Warwickshire County Council budget includes tax rise of four per cent and job cuts are likely

GV - Shire Hall, Warwick. NNL-161201-211240009
GV - Shire Hall, Warwick. NNL-161201-211240009

Tax payers in Warwickshire will pay extra to soften the blow of budget cuts on social services and to ensure the jobs of tens of fire and rescue service staff are not lost over the next three years.

But hundreds of other council employees could lose their jobs, children’s centres could close and the number of available health visitors could be reduced along with help for those who have suffered from strokes or have addictions under Warwickshire County Council’s budget.

GV - Shire Hall, Warwick. NNL-161201-211317009

GV - Shire Hall, Warwick. NNL-161201-211317009

The budget, which covers the council’s spending this coming financial year and up to 2020, was agreed between the authority’s leading Conservative Group and its Labour Group at a meeting of the full council at its Shire Hall headquarters in Warwick last Thursday.

A reduction of Government grant money means the council must find £67 million of savings from its £400 million budget over the next three years, including £33 million this year alone.

This is on top of the authority having needed to find £100 million savings since 2010

As a result, the authority will rise its share of council tax, which makes up about 80 per cent of a payer’s bill, by four per cent per household - 50 per cent of which will go towards an adult social care levy this year and over the next three years.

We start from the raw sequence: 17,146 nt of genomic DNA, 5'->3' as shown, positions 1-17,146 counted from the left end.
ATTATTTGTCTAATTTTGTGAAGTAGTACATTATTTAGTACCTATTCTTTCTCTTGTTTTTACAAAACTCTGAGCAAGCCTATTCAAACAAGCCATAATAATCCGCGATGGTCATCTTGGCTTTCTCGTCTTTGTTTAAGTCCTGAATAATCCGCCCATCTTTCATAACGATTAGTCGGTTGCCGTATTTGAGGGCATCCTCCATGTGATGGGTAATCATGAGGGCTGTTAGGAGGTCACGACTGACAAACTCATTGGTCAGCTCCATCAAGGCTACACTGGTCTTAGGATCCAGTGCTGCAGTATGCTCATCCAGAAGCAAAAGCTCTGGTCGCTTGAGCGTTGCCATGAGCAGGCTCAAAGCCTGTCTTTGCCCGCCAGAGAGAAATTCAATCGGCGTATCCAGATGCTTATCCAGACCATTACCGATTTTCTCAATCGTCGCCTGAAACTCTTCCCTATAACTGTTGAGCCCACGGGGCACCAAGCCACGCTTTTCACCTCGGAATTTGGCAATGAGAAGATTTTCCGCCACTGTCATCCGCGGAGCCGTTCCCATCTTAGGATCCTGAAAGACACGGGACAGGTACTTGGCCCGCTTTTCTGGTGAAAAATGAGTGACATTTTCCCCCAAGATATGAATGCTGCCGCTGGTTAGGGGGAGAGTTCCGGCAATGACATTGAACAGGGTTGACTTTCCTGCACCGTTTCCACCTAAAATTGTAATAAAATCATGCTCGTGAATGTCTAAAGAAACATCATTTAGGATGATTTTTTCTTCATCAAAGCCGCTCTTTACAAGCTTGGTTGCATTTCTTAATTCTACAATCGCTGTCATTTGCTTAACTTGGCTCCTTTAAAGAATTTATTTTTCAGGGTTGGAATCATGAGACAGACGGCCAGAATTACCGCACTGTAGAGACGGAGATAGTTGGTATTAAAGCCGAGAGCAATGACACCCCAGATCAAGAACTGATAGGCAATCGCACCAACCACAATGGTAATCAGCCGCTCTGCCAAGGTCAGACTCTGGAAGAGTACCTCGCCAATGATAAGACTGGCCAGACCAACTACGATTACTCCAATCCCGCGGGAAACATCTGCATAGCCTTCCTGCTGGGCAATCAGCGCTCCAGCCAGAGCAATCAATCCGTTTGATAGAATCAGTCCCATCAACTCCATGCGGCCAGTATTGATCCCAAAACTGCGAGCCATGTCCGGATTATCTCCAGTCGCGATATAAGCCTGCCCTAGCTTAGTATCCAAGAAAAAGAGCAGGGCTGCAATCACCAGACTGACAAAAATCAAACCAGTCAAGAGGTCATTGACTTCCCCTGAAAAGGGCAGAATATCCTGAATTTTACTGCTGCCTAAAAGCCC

Cllr Izzi Seccombe

Cllr Izzi Seccombe

The Conservative Group has said it will offset some of the difficulties presented by the reduced budget by pressing on with a £55 million capital investment programme and has pledged to ‘continue to protect the most vulnerable residents’ in Warwickshire.

Projects receiving funding from the capital investment programme, which will run beyond 2020, include the £14 million Kenilworth Station project, £2 million work on Portobello Bridge and a £2.6 million revamp of Stanks Island roundabout in Warwick, £500,000 on improving Warwick Town Centre and paying the remaining £1 million of the bill for the controversial £60 million Western Relief Road in Rugby.

Cllr Izzi Seccombe, the council’s leader, said: “Despite incredibly challenging circumstances we have seen considerable growth in Warwickshire in recent years.

“This budget will build upon the good work already done by the Conservative administration at Shire Hall since 2013.

“We will be creating an Investment Fund to improve the county’s infrastructure and we will be providing additional support to help regenerate our town centres.

“We will also build on the incredible success of our Apprenticeship Hub that has led to the county council itself, as well as many local firms, being listed within the top 100 UK businesses delivering apprenticeships.

“As well as continuing to deliver economic growth across the county this budget will provide additional support for our most vulnerable residents.

“We will be providing further investment in extra-care housing which will support people in their own homes, giving them the independence they crave as well as the support they 
need.